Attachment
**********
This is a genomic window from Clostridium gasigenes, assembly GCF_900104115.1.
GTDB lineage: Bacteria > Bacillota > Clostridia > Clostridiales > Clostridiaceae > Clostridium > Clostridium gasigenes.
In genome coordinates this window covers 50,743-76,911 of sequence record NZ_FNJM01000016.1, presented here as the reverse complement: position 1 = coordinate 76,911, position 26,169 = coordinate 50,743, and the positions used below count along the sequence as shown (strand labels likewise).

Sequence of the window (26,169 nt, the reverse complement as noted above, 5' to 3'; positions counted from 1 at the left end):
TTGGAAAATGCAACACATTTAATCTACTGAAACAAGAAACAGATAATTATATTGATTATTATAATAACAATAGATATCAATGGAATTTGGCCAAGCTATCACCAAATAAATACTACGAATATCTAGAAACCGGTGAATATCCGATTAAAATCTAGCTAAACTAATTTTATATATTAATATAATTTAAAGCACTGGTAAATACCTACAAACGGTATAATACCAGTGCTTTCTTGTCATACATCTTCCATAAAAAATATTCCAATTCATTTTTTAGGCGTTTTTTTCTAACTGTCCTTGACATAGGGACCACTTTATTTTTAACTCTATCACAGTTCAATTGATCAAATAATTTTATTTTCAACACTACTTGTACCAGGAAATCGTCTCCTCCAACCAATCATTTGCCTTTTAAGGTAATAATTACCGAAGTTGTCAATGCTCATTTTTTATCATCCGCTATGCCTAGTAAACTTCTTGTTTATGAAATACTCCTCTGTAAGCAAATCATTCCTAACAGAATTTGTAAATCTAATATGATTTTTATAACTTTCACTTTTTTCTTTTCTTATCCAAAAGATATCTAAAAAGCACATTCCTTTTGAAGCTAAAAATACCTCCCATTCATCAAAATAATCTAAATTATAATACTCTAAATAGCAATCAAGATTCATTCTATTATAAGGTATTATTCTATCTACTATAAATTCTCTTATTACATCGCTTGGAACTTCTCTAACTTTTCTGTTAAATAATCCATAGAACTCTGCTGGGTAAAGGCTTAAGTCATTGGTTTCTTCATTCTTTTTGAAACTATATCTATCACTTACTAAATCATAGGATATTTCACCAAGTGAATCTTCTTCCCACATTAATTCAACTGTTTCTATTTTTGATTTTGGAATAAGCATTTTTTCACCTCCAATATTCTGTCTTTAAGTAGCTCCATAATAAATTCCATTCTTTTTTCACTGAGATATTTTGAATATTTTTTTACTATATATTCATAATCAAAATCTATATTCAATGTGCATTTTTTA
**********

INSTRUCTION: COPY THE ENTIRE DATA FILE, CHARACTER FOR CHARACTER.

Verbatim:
This is a genomic window from Clostridium gasigenes, assembly GCF_900104115.1.
GTDB lineage: Bacteria > Bacillota > Clostridia > Clostridiales > Clostridiaceae > Clostridium > Clostridium gasigenes.
In genome coordinates this window covers 50,743-76,911 of sequence record NZ_FNJM01000016.1, presented here as the reverse complement: position 1 = coordinate 76,911, position 26,169 = coordinate 50,743, and the positions used below count along the sequence as shown (strand labels likewise).

Sequence of the window (26,169 nt, the reverse complement as noted above, 5' to 3'; positions counted from 1 at the left end):
TTGGAAAATGCAACACATTTAATCTACTGAAACAAGAAACAGATAATTATATTGATTATTATAATAACAATAGATATCAATGGAATTTGGCCAAGCTATCACCAAATAAATACTACGAATATCTAGAAACCGGTGAATATCCGATTAAAATCTAGCTAAACTAATTTTATATATTAATATAATTTAAAGCACTGGTAAATACCTACAAACGGTATAATACCAGTGCTTTCTTGTCATACATCTTCCATAAAAAATATTCCAATTCATTTTTTAGGCGTTTTTTTCTAACTGTCCTTGACATAGGGACCACTTTATTTTTAACTCTATCACAGTTCAATTGATCAAATAATTTTATTTTCAACACTACTTGTACCAGGAAATCGTCTCCTCCAACCAATCATTTGCCTTTTAAGGTAATAATTACCGAAGTTGTCAATGCTCATTTTTTATCATCCGCTATGCCTAGTAAACTTCTTGTTTATGAAATACTCCTCTGTAAGCAAATCATTCCTAACAGAATTTGTAAATCTAATATGATTTTTATAACTTTCACTTTTTTCTTTTCTTATCCAAAAGATATCTAAAAAGCACATTCCTTTTGAAGCTAAAAATACCTCCCATTCATCAAAATAATCTAAATTATAATACTCTAAATAGCAATCAAGATTCATTCTATTATAAGGTATTATTCTATCTACTATAAATTCTCTTATTACATCGCTTGGAACTTCTCTAACTTTTCTGTTAAATAATCCATAGAACTCTGCTGGGTAAAGGCTTAAGTCATTGGTTTCTTCATTCTTTTTGAAACTATATCTATCACTTACTAAATCATAGGATATTTCACCAAGTGAATCTTCTTCCCACATTAATTCAACTGTTTCTATTTTTGATTTTGGAATAAGCATTTTTTCACCTCCAATATTCTGTCTTTAAGTAGCTCCATAATAAATTCCATTCTTTTTTCACTGAGATATTTTGAATATTTTTTTACTATATATTCATAATCAAAATCTATATTCAATGTGCATTTTTTA